The Grow Montana Food Policy Coalition has released a new report showing locally grown and sold foods make a big impact to Montana communities. The report, “Economic Value and Impact of Local Food in Montana,” was completed by Highland Economics on behalf of the coalition. It shows locally grown Montana foods supports $158 million in retail sales across the state’s economy. The report evaluates the economic value of “local food,” food produced and consumed in the state of Montana without leaving the state for finishing and processing elsewhere. The full report can be found at GROWMT.ORG.
“The study delivers a comprehensive look at the Montana food value chain,” says Jan Tusick, Director at Mission Mountain Food Enterprise Center, in Ronan and member of Grow Montana’s steering committee. “The study will be a critical tool as we continue to build local food economies and the economic benefit to our Montana communities.”
Highland Economics began research in January of 2021, and interviewed local food consumers, producers, and intermediaries (processors and institutional buyers such as schools and hospitals) to understand the current climate of local food purchasing in the state. An extensive literature review on local foods in Montana and nationwide was also conducted.
Key Takeaways Include:
- $158 million is the estimated total of retail value of local food sales in Montana: $118 million comes from sales at stores, restaurants institutions, and processors. Direct-to-consumer sales, such as farmers markets, farms-stands, and community supported agriculture (CSAs) subscriptions account for $40 million in local food sales.
- Local food production in Montana supports 1,110 Montana jobs and supports $31.9 million in Montana labor income.
- Less capacity to process food in Montana: Montana employed 3,000 people in the food-processing sector in the 1950s and while the population has doubled there are only 2,647 people employed in this sector today (2021).
- More reliance on processing outside the state and distribution infrastructure: This is particularly evident in meat processing. Montana is known for animal production, cattle in particular. Even though the state has the third highest ratio of cattle to people across the U.S. most of the meat consumed in the state is imported (or re-imported) after it is finished and processed elsewhere.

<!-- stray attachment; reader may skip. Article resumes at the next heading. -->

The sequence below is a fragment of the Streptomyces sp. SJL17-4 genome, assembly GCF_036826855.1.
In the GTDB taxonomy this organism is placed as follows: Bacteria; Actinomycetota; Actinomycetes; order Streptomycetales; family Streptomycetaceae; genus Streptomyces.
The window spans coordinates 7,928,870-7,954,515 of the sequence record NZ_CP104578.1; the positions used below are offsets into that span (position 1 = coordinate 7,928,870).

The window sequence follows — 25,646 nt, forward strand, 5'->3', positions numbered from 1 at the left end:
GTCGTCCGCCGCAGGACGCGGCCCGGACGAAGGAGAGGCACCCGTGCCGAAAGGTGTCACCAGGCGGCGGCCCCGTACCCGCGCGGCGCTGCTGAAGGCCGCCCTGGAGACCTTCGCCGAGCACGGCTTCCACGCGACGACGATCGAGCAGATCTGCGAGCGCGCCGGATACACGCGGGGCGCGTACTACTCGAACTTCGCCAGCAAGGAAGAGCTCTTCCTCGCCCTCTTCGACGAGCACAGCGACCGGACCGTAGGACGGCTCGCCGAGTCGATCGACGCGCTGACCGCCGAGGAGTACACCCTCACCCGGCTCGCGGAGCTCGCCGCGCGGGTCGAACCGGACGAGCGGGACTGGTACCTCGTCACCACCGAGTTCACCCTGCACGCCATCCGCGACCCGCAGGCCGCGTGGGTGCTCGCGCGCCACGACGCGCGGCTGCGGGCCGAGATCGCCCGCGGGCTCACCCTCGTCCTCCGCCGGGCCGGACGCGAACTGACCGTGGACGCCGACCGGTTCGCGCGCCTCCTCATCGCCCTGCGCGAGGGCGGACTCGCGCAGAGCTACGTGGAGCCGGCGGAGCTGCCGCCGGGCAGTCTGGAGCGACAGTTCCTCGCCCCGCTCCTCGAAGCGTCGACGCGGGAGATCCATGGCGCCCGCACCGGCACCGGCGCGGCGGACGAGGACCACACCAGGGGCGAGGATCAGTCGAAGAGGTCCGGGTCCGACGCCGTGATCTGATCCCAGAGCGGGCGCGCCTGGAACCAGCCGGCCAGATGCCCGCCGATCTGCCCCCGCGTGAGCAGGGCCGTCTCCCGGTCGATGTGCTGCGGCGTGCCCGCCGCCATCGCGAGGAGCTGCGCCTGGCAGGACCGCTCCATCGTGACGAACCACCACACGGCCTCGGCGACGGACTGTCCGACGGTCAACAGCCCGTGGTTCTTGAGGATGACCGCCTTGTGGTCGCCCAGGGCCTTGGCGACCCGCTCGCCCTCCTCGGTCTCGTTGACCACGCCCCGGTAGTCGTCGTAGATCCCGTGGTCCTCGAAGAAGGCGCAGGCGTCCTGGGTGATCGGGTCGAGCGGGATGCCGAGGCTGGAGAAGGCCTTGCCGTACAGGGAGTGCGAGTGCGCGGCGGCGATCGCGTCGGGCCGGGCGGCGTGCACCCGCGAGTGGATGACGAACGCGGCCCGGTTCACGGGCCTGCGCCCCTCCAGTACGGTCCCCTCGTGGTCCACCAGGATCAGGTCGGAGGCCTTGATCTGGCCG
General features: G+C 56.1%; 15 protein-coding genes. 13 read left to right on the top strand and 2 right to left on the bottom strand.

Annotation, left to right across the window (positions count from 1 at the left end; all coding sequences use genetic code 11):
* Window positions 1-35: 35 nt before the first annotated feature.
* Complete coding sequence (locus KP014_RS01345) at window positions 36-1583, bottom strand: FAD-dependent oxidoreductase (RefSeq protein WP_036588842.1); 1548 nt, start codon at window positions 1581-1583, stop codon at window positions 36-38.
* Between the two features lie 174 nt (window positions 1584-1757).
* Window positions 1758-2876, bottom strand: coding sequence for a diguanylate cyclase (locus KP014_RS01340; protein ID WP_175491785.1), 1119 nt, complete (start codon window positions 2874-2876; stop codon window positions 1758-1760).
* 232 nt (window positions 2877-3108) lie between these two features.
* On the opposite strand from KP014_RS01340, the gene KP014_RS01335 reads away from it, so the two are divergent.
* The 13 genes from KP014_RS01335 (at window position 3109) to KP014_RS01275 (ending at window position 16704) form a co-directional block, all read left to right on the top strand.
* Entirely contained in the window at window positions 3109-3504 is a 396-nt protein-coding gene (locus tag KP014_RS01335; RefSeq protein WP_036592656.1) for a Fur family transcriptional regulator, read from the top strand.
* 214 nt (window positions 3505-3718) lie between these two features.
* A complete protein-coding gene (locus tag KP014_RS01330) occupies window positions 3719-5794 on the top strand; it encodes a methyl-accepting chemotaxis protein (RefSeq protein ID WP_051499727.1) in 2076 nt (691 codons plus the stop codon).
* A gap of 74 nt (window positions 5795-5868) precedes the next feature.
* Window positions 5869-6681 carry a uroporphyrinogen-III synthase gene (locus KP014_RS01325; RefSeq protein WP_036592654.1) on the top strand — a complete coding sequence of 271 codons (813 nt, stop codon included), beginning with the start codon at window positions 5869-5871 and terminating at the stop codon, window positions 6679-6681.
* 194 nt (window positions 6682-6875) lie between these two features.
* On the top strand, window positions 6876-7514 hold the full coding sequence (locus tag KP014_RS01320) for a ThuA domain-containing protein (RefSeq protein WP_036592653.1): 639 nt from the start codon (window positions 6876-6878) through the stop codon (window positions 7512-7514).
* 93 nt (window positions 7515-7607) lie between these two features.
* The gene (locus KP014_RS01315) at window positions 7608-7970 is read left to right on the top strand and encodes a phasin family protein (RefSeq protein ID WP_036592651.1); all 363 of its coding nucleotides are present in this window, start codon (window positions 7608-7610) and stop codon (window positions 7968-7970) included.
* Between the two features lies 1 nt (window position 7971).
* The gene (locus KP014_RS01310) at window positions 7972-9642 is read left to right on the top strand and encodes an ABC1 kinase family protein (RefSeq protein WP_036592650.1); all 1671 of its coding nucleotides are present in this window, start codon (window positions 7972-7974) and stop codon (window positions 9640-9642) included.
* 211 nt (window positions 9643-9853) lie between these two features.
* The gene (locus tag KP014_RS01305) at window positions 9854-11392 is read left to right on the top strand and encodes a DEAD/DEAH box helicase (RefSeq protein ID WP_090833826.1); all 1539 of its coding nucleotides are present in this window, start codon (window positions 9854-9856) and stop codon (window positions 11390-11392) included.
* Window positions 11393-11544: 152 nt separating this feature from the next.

- A smaller share of the retail spending on food goes back to the farm and ranch: The farm and ranch share of the food dollar spent by consumers in 1910 was 60 percent, and today it is estimated at 16 percent.
“This report establishes an important and updated baseline for local food production and consumption in Montana,” says Maura Henn, Community Food Systems Specialist at National Center for Appropriate Technology and coordinator for Grow Montana. “Coalition members have seen on-the-ground evidence that there is less processing in state, a reliance on out-of-state processing, especially for beef, and that local farmers are getting less money for what they produce. Now we have numbers to support what we suspected, and this helps us see what is possible in terms of moving the needle toward increasing local food sales and consumption.”
In fact, the demand for local food is trending up nationally and in Montana. Sales of local edible farm products totaled nearly $12 billion in 2017 across the U.S., up from $8.7 billion in 2015. Specifically, in 2021 Montana farmers markets received $17.3 million in revenue and generated an additional $10.4 million in new spending from resident wages, tax payments, sales, and investments that occurred as a result of farmers markets.
“Visit any farmers market in the state where Dixon Melons are set up for the day,” says Henn, “and you will see the demand for local food is real! People line up around the block for a chance to buy fresh food direct from the farmer.”
Strong local food systems also provide the diversified safety net that is essential to avoid food insecurity. Current events such as the COVID-19 pandemic, war in Ukraine, and extreme weather events demonstrate that disruptions in a highly consolidated food system will create immediate backlogs and bottlenecks to either access or the supply of food.
Grow Montana’s next steps for this study are to share the results with local communities and conferences and to get feedback on the results from Montanans. The community input and the results of the study will help the coalition develop goals and policy priorities for future legislative sessions.
GROW MONTANA established in 2005, is a broad-based food policy coalition whose common purpose is to promote community economic development and education policies that support sustainable Montana-owned food production, processing, and distribution, and that improve all our citizens’ access to healthy Montana foods. Grow Montana is coordinated by NCAT. The coalition’s steering committee is: Alternative Energy Resources Organization (AERO), Community Food & Agriculture Coalition (CFAC), Land to Hand Montana, Mission West Community Development Partners, Montana Cooperative Development Center (MCDC), Montana Farmers Union (MFU), National Center for Appropriate Technology (NCAT), Northern Plains Resource Council (NPRC).
THE NATIONAL CENTER FOR APPROPRIATE TECHNOLOGY has been helping people build resilient communities through local and sustainable solutions that reduce poverty, strengthen self-reliance, and protect natural resources since 1976. Headquartered in Butte, Montana, NCAT has six regional offices in Arkansas, California, New Hampshire, Mississippi, Montana, and Texas. Learn more and become a friend of NCAT at NCAT.ORG.